WASHINGTON (CN) - Static Control Components should have been allowed to sue printing giant Lexmark International for false advertising, the Supreme Court ruled Tuesday.
The companies have been embroiled in litigation since 2002 over replicate microchips that Static sold to Lexmark's competitors.
Lexmark had developed a certain microchip for its laser printers and toner cartridges so that its printers would reject unaffiliated toner cartridges, but so-called remanufacturers can outfit used Lexmark toner cartridges with the replicate microchips, refill them and sell them to owners of Lexmark printers at a lower cost.
On the way to trial, a federal judge barred Static Control from asserting counterclaims under federal and state antitrust and false-advertising laws.
These counterclaims took issue with a Lexmark prebate program that gives customers a discount on new toner cartridges if they agree to send Lexmark back the empty cartridge.
Static Control claimed that the Prebate program "purposefully misleads end-users" to believe that the discount legally requires them to return a Prebate-labeled cartridge to Lexmark after a single use.
It also said that Lexmark "sent letters to most of the companies in the toner cartridge remanufacturing business" with the false warning that it was illegal to sell refurbished Prebate cartridges and that it was illegal to refurbish those cartridges with Static Control's products.
A jury in Lexington, Ky., sided with Static Control, however, finding that it did not induce patent infringement and that Lexmark had misused its patents.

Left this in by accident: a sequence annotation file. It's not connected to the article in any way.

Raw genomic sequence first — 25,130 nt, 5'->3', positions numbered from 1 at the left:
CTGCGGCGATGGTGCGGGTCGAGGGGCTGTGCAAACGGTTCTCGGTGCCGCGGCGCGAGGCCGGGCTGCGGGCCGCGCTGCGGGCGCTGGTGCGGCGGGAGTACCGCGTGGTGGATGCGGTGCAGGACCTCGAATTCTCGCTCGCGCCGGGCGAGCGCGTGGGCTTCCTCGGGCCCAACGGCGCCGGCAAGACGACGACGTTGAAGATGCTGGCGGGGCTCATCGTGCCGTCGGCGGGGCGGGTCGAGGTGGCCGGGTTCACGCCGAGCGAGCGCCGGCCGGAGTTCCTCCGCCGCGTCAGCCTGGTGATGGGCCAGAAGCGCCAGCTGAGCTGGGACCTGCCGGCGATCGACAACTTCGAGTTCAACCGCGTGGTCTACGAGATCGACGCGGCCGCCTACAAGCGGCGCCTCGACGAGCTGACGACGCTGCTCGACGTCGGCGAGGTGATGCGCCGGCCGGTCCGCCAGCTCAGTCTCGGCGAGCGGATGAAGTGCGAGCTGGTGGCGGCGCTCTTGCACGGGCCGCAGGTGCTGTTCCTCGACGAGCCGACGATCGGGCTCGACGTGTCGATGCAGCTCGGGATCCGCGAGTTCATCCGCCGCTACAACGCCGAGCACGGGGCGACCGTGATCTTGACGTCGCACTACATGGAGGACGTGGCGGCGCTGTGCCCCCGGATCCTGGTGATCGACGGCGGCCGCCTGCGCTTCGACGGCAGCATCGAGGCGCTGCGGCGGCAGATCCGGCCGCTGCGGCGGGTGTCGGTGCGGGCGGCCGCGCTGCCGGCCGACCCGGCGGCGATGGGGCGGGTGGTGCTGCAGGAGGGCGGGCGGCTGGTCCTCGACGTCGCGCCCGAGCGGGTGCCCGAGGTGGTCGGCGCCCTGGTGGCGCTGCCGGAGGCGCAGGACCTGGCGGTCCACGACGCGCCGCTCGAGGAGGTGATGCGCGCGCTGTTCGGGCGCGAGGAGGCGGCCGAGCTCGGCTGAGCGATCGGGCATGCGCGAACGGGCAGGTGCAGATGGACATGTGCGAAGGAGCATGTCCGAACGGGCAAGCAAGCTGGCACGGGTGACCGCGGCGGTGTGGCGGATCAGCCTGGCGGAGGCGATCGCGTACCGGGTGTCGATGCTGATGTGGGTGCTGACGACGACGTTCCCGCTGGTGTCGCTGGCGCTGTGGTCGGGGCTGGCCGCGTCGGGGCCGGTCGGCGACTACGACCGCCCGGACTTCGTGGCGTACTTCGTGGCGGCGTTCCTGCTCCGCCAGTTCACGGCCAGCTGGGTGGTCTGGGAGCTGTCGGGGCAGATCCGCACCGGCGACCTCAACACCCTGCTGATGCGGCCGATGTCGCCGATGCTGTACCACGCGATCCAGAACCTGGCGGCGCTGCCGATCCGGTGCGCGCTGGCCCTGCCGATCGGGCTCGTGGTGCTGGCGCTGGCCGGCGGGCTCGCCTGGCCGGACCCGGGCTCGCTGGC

Though the 6th Circuit upheld dismissal of Static Control's antitrust claims in 2012, the court revived claims under the Lanham Act and various state laws against Lexmark.
The unanimous Supreme Court affirmed Tuesday that Static Control has a case against Lexmark for false advertising under Section 1125(a) of the Lanham Act.
Most of the 25-page ruling looks at Static Control's standing as neither a manufacturer nor remanufacturer of toner cartridges.
"To be sure, a plaintiff who does not compete with the defendant will often have a harder time establishing proximate causation," Justice Antonin Scalia wrote for the court. "But a rule categorically prohibiting all suits by noncompetitors would read too much into the act's reference to 'unfair competition' in §1127. ... It is thus a mistake to infer that because the Lanham Act treats false advertising as a form of unfair competition, it can protect only the false-advertiser's direct competitors. ...
"Applying those principles to Static Control's falseadvertising claim, we conclude that Static Control comes within the class of plaintiffs whom Congress authorized to sue under §1125(a)."
In addition to claiming lost sales and damage to its business reputation, Static Control is suing "as a 'perso[n] engaged in' 'commerce within the control of Congress' whose position in the marketplace has been damaged by Lexmark's false advertising," the ruling states.
As to proximate causation, Static Control has alleged that Lexmark disparaged its business and products by asserting that Static Control's business was illegal, the court found.
"When a party claims reputational injury from disparagement, competition is not required for proximate cause; and that is true even if the defendant's aim was to harm its immediate competitors, and the plaintiff merely suffered collateral damage," Scalia wrote.
Now it is up for Static Control to prove evidence of injury, the court found.
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